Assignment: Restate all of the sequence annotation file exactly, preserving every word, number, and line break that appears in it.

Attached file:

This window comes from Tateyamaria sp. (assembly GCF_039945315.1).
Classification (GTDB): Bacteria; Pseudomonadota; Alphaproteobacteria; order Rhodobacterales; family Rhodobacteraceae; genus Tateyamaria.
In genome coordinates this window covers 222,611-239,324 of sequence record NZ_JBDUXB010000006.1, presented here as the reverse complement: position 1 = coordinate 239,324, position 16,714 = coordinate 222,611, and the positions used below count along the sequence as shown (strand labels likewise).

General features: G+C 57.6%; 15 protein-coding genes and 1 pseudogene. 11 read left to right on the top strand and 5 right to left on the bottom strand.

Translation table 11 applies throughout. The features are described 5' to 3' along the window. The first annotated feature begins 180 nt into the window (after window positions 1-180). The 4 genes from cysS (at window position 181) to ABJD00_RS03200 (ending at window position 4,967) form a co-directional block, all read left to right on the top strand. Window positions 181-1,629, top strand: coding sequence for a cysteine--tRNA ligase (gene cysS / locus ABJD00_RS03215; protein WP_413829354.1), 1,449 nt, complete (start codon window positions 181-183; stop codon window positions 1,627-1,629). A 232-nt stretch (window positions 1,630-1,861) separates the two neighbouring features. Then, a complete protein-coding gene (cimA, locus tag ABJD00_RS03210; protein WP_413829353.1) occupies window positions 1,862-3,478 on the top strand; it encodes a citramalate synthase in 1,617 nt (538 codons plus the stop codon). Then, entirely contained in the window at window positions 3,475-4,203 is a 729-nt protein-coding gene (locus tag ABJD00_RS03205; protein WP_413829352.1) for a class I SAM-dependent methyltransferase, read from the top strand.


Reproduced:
This window comes from Tateyamaria sp. (assembly GCF_039945315.1).
Classification (GTDB): Bacteria; Pseudomonadota; Alphaproteobacteria; order Rhodobacterales; family Rhodobacteraceae; genus Tateyamaria.
In genome coordinates this window covers 222,611-239,324 of sequence record NZ_JBDUXB010000006.1, presented here as the reverse complement: position 1 = coordinate 239,324, position 16,714 = coordinate 222,611, and the positions used below count along the sequence as shown (strand labels likewise).

General features: G+C 57.6%; 15 protein-coding genes and 1 pseudogene. 11 read left to right on the top strand and 5 right to left on the bottom strand.

Translation table 11 applies throughout. The features are described 5' to 3' along the window. The first annotated feature begins 180 nt into the window (after window positions 1-180). The 4 genes from cysS (at window position 181) to ABJD00_RS03200 (ending at window position 4,967) form a co-directional block, all read left to right on the top strand. Window positions 181-1,629, top strand: coding sequence for a cysteine--tRNA ligase (gene cysS / locus ABJD00_RS03215; protein WP_413829354.1), 1,449 nt, complete (start codon window positions 181-183; stop codon window positions 1,627-1,629). A 232-nt stretch (window positions 1,630-1,861) separates the two neighbouring features. Then, a complete protein-coding gene (cimA, locus tag ABJD00_RS03210; protein WP_413829353.1) occupies window positions 1,862-3,478 on the top strand; it encodes a citramalate synthase in 1,617 nt (538 codons plus the stop codon). Then, entirely contained in the window at window positions 3,475-4,203 is a 729-nt protein-coding gene (locus tag ABJD00_RS03205; protein WP_413829352.1) for a class I SAM-dependent methyltransferase, read from the top strand.